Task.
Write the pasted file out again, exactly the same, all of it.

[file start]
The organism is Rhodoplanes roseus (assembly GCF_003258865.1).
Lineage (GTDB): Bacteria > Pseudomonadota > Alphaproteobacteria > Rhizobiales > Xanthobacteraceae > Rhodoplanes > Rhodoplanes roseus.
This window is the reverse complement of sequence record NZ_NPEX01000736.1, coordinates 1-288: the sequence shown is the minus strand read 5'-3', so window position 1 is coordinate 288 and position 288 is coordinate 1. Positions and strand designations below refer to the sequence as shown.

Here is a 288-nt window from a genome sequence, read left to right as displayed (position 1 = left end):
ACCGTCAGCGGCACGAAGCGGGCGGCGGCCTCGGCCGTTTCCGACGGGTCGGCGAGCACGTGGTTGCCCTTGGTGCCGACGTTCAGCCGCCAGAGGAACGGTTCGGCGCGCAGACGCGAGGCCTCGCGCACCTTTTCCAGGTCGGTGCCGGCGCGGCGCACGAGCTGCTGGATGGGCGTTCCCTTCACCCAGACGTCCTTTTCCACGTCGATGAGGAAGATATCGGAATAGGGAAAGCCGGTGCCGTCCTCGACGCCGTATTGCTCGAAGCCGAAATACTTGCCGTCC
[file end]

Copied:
The organism is Rhodoplanes roseus (assembly GCF_003258865.1).
Lineage (GTDB): Bacteria > Pseudomonadota > Alphaproteobacteria > Rhizobiales > Xanthobacteraceae > Rhodoplanes > Rhodoplanes roseus.
This window is the reverse complement of sequence record NZ_NPEX01000736.1, coordinates 1-288: the sequence shown is the minus strand read 5'-3', so window position 1 is coordinate 288 and position 288 is coordinate 1. Positions and strand designations below refer to the sequence as shown.

Here is a 288-nt window from a genome sequence, read left to right as displayed (position 1 = left end):
ACCGTCAGCGGCACGAAGCGGGCGGCGGCCTCGGCCGTTTCCGACGGGTCGGCGAGCACGTGGTTGCCCTTGGTGCCGACGTTCAGCCGCCAGAGGAACGGTTCGGCGCGCAGACGCGAGGCCTCGCGCACCTTTTCCAGGTCGGTGCCGGCGCGGCGCACGAGCTGCTGGATGGGCGTTCCCTTCACCCAGACGTCCTTTTCCACGTCGATGAGGAAGATATCGGAATAGGGAAAGCCGGTGCCGTCCTCGACGCCGTATTGCTCGAAGCCGAAATACTTGCCGTCC